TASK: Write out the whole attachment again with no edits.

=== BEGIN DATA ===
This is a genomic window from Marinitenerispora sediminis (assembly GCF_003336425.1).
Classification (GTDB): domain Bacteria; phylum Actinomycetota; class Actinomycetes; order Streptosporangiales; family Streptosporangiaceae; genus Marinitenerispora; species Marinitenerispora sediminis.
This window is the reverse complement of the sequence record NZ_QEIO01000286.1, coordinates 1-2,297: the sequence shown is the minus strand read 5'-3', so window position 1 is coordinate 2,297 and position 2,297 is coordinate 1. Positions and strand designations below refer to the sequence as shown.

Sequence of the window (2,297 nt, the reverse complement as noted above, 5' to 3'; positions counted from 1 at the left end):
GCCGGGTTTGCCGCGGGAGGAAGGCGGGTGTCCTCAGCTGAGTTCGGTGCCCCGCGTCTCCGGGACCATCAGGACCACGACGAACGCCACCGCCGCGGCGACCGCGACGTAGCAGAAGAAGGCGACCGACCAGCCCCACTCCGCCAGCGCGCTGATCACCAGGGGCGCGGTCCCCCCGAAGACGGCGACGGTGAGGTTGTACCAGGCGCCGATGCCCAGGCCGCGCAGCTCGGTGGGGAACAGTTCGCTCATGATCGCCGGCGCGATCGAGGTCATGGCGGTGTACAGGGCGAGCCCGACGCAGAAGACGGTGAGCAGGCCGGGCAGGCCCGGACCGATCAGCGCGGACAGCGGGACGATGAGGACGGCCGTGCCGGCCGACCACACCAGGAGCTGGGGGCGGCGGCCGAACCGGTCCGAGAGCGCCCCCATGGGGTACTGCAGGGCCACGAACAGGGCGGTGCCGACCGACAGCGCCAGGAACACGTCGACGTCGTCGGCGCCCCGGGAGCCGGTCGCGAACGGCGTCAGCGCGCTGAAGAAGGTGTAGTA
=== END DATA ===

This is a genomic window from Marinitenerispora sediminis (assembly GCF_003336425.1).
Classification (GTDB): domain Bacteria; phylum Actinomycetota; class Actinomycetes; order Streptosporangiales; family Streptosporangiaceae; genus Marinitenerispora; species Marinitenerispora sediminis.
This window is the reverse complement of the sequence record NZ_QEIO01000286.1, coordinates 1-2,297: the sequence shown is the minus strand read 5'-3', so window position 1 is coordinate 2,297 and position 2,297 is coordinate 1. Positions and strand designations below refer to the sequence as shown.

Sequence of the window (2,297 nt, the reverse complement as noted above, 5' to 3'; positions counted from 1 at the left end):
GCCGGGTTTGCCGCGGGAGGAAGGCGGGTGTCCTCAGCTGAGTTCGGTGCCCCGCGTCTCCGGGACCATCAGGACCACGACGAACGCCACCGCCGCGGCGACCGCGACGTAGCAGAAGAAGGCGACCGACCAGCCCCACTCCGCCAGCGCGCTGATCACCAGGGGCGCGGTCCCCCCGAAGACGGCGACGGTGAGGTTGTACCAGGCGCCGATGCCCAGGCCGCGCAGCTCGGTGGGGAACAGTTCGCTCATGATCGCCGGCGCGATCGAGGTCATGGCGGTGTACAGGGCGAGCCCGACGCAGAAGACGGTGAGCAGGCCGGGCAGGCCCGGACCGATCAGCGCGGACAGCGGGACGATGAGGACGGCCGTGCCGGCCGACCACACCAGGAGCTGGGGGCGGCGGCCGAACCGGTCCGAGAGCGCCCCCATGGGGTACTGCAGGGCCACGAACAGGGCGGTGCCGACCGACAGCGCCAGGAACACGTCGACGTCGTCGGCGCCCCGGGAGCCGGTCGCGAACGGCGTCAGCGCGCTGAAGAAGGTGTAGTA